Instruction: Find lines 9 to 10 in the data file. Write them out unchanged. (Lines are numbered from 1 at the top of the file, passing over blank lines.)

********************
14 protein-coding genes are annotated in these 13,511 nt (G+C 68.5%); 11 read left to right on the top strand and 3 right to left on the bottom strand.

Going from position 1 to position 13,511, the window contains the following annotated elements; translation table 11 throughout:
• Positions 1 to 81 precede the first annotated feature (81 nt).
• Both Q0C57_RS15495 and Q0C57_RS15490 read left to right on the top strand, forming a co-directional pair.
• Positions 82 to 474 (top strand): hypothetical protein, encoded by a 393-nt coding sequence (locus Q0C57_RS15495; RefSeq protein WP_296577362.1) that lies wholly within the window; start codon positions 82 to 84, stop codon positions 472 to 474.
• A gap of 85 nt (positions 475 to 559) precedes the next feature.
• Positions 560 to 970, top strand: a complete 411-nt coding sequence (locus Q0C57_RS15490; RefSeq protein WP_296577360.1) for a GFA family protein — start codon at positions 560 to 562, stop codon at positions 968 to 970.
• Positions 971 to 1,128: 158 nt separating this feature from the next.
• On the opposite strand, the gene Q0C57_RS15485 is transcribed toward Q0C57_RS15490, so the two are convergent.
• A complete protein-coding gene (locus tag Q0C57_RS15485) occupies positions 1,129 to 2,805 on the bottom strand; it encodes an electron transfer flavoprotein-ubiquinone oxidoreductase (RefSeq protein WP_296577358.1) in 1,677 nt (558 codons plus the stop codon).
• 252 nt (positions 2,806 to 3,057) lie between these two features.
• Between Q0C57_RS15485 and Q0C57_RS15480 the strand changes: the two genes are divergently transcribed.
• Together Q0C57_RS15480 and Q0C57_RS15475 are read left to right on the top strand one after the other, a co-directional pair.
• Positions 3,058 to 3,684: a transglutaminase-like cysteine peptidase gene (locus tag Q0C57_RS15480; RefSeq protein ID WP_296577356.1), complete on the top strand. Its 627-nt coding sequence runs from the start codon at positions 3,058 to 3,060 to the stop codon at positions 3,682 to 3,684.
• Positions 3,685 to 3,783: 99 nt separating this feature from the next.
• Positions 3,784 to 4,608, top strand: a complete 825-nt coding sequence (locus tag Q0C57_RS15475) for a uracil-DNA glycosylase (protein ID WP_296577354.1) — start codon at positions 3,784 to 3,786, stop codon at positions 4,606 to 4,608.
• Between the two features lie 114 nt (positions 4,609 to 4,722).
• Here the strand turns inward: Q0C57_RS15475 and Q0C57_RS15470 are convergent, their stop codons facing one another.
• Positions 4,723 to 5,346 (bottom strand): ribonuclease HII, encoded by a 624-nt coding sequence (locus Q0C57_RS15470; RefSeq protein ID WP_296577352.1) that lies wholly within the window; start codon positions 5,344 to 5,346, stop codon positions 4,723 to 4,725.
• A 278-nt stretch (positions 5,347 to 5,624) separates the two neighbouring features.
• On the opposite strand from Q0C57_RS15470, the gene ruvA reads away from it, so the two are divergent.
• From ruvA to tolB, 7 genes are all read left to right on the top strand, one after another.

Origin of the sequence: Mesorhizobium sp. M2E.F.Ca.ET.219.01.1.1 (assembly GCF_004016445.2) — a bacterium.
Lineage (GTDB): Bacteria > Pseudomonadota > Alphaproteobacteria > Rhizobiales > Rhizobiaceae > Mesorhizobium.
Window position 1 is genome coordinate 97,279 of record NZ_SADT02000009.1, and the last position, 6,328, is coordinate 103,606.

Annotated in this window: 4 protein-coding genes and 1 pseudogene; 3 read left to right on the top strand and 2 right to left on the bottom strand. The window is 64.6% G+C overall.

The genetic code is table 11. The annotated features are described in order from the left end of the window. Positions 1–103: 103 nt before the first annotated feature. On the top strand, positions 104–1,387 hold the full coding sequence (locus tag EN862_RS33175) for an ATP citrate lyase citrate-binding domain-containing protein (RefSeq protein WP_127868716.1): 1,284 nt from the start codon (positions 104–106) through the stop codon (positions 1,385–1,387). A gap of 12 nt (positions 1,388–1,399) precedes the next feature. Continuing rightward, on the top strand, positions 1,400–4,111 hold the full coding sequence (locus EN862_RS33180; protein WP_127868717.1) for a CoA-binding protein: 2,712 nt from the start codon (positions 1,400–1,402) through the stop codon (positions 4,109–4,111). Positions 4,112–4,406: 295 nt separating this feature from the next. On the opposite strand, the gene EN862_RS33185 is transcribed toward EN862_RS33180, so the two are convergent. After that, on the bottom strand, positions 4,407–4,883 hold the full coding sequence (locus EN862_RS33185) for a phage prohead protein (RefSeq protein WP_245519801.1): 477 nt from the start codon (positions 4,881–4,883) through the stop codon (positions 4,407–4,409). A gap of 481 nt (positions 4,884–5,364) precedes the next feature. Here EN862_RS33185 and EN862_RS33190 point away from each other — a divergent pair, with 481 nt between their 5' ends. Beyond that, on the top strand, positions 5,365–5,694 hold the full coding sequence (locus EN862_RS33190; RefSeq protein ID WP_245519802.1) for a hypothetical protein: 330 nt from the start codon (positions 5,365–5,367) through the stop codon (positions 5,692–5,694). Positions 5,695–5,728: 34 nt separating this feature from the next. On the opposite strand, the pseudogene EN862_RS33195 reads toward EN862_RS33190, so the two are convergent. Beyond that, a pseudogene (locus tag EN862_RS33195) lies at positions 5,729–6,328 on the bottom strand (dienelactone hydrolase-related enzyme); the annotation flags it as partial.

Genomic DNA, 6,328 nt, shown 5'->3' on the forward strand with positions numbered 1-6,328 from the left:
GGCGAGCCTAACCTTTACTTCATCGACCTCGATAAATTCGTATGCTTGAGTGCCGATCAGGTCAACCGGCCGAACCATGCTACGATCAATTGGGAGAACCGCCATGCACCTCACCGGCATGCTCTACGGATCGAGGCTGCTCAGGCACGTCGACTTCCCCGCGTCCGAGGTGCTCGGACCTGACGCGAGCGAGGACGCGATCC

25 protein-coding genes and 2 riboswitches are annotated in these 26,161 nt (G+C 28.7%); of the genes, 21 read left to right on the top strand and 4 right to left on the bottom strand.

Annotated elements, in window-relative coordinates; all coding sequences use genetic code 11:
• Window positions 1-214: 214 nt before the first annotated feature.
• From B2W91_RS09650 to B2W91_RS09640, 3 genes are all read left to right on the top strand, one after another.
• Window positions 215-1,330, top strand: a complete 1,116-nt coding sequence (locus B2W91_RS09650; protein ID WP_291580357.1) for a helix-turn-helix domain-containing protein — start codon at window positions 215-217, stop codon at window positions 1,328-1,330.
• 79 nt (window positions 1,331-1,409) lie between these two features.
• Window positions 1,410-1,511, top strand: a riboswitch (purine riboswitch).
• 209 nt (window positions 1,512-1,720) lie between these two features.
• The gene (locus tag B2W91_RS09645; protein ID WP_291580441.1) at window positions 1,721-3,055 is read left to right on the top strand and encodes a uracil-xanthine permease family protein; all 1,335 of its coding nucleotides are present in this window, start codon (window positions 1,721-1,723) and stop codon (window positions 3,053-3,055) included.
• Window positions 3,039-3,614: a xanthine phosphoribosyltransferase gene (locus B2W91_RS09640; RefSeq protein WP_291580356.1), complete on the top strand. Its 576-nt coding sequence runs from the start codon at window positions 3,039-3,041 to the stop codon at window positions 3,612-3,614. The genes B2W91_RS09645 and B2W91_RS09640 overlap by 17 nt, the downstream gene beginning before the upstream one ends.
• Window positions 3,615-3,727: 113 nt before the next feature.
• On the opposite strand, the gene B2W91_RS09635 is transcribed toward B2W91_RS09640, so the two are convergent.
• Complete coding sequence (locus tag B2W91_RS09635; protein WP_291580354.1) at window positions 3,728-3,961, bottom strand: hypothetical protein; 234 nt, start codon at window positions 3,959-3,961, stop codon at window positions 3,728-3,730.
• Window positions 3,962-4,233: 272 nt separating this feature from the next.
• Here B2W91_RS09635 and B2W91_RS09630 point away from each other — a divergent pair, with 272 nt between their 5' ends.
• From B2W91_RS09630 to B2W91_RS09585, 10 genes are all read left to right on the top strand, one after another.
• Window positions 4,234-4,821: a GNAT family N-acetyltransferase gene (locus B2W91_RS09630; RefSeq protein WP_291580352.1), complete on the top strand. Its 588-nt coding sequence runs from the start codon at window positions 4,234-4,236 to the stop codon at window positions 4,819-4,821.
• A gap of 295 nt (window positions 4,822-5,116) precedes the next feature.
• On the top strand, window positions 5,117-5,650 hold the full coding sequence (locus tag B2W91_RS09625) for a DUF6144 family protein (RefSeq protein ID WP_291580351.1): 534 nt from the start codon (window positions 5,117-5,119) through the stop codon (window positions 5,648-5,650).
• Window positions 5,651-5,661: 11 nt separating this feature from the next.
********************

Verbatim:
• On the opposite strand, the gene Q0C57_RS15485 is transcribed toward Q0C57_RS15490, so the two are convergent.
• A complete protein-coding gene (locus tag Q0C57_RS15485) occupies positions 1,129 to 2,805 on the bottom strand; it encodes an electron transfer flavoprotein-ubiquinone oxidoreductase (RefSeq protein WP_296577358.1) in 1,677 nt (558 codons plus the stop codon).